Sci-Fi Writers’ Amazing Old Ideas About Growing Food in Space

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June 21 2012 1:36 PM

Beyond Astronaut Ice Cream

How sci-fi writers like Arthur C. Clarke imagined we would feed space colonists.

(Continued from Page 2)

An article in the March/April 1988 issue of 21st Century magazine, which told the tale of a farmer on the moon in the on New Year’s Eve, 2019, takes a less optimistic view of the ease of raising animals in space. Authors Frank Salisbury and Bruce Bugbee imagine:

It’s time to go to the restaurant for the last lunar meal of 2019. The menu gives us choices for three days. We had to choose which day’s menu we wanted when we ordered breakfast, so that our diet is carefully balanced. The menus are impressive, considering that our colony is less than 10 years old and reached its originally assigned 100 occupants only about 5 years ago. Now, there are 250 people living here. We are all basically vegetarians, though not necessarily by choice!

Later, the article explains:

Growing food on the Moon is expensive for several reasons. For one thing, we can’t depend on light from the Sun as the source of energy for photosynthesis. The lunar night is nearly 15 Earth days long, and when the Sun shines it is difficult to use the sunlight directly to irradiate our crops. Even if an Earth-type greenhouse could be made leak proof, it could never contain an atmospheric pressure sufficient for both plants and the humans who take care of them.

As seen in this artist's rendering, astronauts exploring Mars will build hydroponic growth labs where vegetables can be grown.
As seen in this artist's rendering, astronauts exploring Mars will build hydroponic growth labs where vegetables can be grown. These crops will provide the crew with added nutrition and variety.

NASA.

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Arthur C. Clarke’s 1986 book July 20, 2019: Life in the 21st Century focuses on the same year as Salisbury and Bugbee’s piece. He predicts that food in space generally won’t be very palate-pleasing—not because the food is necessarily flavorless, but for a physiological reason.

Bonnie picked out several days of menus earlier in the week; now it’s easy to glide over to the galley and pull out the plastic tray. Back at her table, a place-setting is waiting for her, with magnets holding the silverware in place: a knife, fork, spoon, and pair of scissors. The scissors are for cutting open the ubiquitous plastic packs. In the middle of the table is a set of water nozzles resembling those used by dentists. She can reach for a nozzle on its hose, stick it into an opening in a plastic pack, then watch while the freeze-dried food soaks up the water. She has picked out a breakfast of thermostabilized peaches, freeze-dried scrambled eggs with sausage, rehydratable corn flakes with blueberries, and orange juice and coffee in plastic squeeze bottles.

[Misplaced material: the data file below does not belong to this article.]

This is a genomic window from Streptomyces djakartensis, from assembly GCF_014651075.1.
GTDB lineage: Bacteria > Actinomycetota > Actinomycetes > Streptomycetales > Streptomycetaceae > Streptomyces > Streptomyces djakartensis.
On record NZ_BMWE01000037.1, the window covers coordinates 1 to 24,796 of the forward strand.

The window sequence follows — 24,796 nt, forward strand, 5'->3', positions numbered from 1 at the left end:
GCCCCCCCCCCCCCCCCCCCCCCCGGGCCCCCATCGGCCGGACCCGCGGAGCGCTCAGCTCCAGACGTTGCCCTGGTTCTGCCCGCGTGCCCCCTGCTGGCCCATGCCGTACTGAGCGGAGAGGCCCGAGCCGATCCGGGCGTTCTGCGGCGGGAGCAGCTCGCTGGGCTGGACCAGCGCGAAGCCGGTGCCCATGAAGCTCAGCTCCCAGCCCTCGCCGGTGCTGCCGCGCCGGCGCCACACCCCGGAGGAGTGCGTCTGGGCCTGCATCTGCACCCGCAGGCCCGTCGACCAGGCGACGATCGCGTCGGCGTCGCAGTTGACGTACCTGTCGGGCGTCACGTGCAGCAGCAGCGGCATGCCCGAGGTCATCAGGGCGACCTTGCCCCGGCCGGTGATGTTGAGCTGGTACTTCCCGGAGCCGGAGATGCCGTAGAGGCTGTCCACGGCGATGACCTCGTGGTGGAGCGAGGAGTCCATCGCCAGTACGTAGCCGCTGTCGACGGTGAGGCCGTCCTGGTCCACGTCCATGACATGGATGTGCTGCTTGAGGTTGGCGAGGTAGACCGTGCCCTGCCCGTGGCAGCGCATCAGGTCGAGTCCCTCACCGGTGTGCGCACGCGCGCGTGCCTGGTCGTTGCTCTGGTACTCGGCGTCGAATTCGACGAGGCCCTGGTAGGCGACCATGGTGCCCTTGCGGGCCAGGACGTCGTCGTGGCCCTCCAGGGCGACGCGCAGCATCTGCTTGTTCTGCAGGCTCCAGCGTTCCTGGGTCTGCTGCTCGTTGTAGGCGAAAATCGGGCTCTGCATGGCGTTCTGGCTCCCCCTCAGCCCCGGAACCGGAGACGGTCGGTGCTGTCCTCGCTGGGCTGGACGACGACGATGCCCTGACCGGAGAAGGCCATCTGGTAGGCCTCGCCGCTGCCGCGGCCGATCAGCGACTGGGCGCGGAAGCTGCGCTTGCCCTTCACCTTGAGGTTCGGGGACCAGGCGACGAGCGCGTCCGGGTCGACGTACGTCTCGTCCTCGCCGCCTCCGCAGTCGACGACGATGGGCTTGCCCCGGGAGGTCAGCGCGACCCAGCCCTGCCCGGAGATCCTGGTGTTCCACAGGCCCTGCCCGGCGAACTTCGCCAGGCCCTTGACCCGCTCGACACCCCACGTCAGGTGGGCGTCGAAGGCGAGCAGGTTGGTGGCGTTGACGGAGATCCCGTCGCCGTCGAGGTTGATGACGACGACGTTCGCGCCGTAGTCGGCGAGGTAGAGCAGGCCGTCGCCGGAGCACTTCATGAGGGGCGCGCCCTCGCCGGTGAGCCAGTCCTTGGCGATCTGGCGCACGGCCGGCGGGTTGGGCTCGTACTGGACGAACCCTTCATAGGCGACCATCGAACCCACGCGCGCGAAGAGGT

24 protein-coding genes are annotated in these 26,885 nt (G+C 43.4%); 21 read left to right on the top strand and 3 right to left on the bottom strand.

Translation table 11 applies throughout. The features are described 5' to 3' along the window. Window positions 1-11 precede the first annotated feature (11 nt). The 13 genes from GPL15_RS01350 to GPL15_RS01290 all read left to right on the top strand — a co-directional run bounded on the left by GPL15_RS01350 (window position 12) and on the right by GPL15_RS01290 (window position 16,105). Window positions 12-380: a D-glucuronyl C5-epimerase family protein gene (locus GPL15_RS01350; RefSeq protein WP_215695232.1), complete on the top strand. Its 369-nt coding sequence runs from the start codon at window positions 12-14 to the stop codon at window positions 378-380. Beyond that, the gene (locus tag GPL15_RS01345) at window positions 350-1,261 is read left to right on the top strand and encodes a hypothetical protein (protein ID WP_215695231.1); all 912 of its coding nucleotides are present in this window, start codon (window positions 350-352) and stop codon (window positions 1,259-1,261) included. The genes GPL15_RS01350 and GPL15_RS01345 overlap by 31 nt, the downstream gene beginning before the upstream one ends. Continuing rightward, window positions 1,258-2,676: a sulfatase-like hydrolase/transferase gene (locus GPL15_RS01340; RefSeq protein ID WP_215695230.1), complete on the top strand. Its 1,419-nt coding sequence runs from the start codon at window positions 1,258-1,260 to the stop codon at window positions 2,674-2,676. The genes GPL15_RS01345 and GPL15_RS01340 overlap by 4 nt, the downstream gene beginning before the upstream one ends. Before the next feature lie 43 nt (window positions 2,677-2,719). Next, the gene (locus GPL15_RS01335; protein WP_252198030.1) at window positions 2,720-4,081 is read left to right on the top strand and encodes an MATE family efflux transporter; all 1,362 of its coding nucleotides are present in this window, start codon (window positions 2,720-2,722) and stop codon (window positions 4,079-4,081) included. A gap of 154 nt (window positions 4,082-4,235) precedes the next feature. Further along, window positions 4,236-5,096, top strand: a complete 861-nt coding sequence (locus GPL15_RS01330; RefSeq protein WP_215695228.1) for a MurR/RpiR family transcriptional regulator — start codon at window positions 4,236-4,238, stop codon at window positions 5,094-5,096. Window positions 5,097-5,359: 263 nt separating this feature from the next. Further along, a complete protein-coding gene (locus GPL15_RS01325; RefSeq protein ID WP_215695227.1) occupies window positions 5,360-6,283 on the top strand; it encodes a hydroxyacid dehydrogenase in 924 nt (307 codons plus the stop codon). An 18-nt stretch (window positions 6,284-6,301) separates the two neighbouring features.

The only trouble is that none of this is tasting very good. That isn’t because it has been dried and reconstituted; it’s because of the congestion in her sinuses. Weightlessness might fulfill the dream of effortless levitation and dreamlike flight, but it carries with it the continual feeling of a stuffed up nose.

This is a game we’re still playing. The May/June 2007 issue of Nutrition Today imagines what eating on Mars will one day look like:

Astronauts would require a balanced diet in both space and on the Martian surface and would need the energy and nutritional wherewithal to overcome the classic difficulties posed by the rigors of spaceflight especially loss of bone calcium and shielding from external radiation sources. In one scenario, nonmanned capsules would be launched to Mars in advance of astronaut liftoff to provide a “cache” of food and water for human use once the shuttle reached the planet. Proponents of the Manned Mars Mission state that once on the planet’s surface, fresh food could be available. They argue that it would be feasible to grow strawberries and raise rabbits and a host of other potential foods under controlled conditions.

One thread that goes through most of these depictions of our space-food future: We want to create mini-Earths wherever we go. Perhaps the April 30, 1961, issue of the Philadelphia Inquirer shows this best. In a full-page article on “living in space,” a huge illustration shows a space colony inside of a hollowed-out asteroid. A tractor tills the soil. A boy catches a fish from a nearby pond. Three cows stand in the distance. Along the same lines, a scene from Stanley Kubrick’s 1968 classic sci-fi film 2001: A Space Odyssey shows three astronauts picking out sandwiches while commenting on how much better they taste than they once did. The simplicity of the sandwich let movie-goers place themselves in that scene—a sandwich, just like home.

Much as the 5-year-old in me still loves the idea of astronaut ice cream, there’s something tremendously comforting about the familiar terrestrial food of Earth. And one day, when I’m hopefully taking a short vacation on Mars, I suspect I’ll long for a sandwich. Just like Mom (or Mr. Kubrick) used to make.

Also in the special issue on food: five “food frontiers," including technologies to make diet food tastier and fight salmonella; small-scale farmers decide whether to embrace automated agricultural equipment; the United States and Europe switch perspectives on GMOs; celebrating the inevitable decline of the cookbook; and the case for bringing back home ec. This project arises from Future Tense, a joint partnership of Slate, the New America Foundation, and Arizona State University.

Matt Novak is a writer living in Los Angeles. He writes Smithsonian magazine's Paleofuture blog and is a contributing editor at the Futurist magazine.

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